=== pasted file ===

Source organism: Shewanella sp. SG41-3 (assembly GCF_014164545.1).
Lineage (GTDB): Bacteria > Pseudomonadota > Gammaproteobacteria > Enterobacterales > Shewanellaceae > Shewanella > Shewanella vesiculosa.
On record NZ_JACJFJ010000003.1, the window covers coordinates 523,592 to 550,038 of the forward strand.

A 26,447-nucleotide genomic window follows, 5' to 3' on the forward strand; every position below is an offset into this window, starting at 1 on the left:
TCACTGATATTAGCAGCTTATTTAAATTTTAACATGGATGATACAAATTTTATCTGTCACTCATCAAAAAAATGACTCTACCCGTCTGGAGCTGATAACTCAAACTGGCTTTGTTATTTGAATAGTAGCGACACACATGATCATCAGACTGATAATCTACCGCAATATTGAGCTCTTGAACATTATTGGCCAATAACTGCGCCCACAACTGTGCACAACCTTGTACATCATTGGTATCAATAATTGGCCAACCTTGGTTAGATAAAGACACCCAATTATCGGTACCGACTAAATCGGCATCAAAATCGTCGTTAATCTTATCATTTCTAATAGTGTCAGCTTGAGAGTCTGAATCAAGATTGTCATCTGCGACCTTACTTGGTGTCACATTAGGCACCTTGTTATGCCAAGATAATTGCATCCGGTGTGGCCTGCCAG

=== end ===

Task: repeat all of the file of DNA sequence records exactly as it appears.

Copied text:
Source organism: Shewanella sp. SG41-3 (assembly GCF_014164545.1).
Lineage (GTDB): Bacteria > Pseudomonadota > Gammaproteobacteria > Enterobacterales > Shewanellaceae > Shewanella > Shewanella vesiculosa.
On record NZ_JACJFJ010000003.1, the window covers coordinates 523,592 to 550,038 of the forward strand.

A 26,447-nucleotide genomic window follows, 5' to 3' on the forward strand; every position below is an offset into this window, starting at 1 on the left:
TCACTGATATTAGCAGCTTATTTAAATTTTAACATGGATGATACAAATTTTATCTGTCACTCATCAAAAAAATGACTCTACCCGTCTGGAGCTGATAACTCAAACTGGCTTTGTTATTTGAATAGTAGCGACACACATGATCATCAGACTGATAATCTACCGCAATATTGAGCTCTTGAACATTATTGGCCAATAACTGCGCCCACAACTGTGCACAACCTTGTACATCATTGGTATCAATAATTGGCCAACCTTGGTTAGATAAAGACACCCAATTATCGGTACCGACTAAATCGGCATCAAAATCGTCGTTAATCTTATCATTTCTAATAGTGTCAGCTTGAGAGTCTGAATCAAGATTGTCATCTGCGACCTTACTTGGTGTCACATTAGGCACCTTGTTATGCCAAGATAATTGCATCCGGTGTGGCCTGCCAG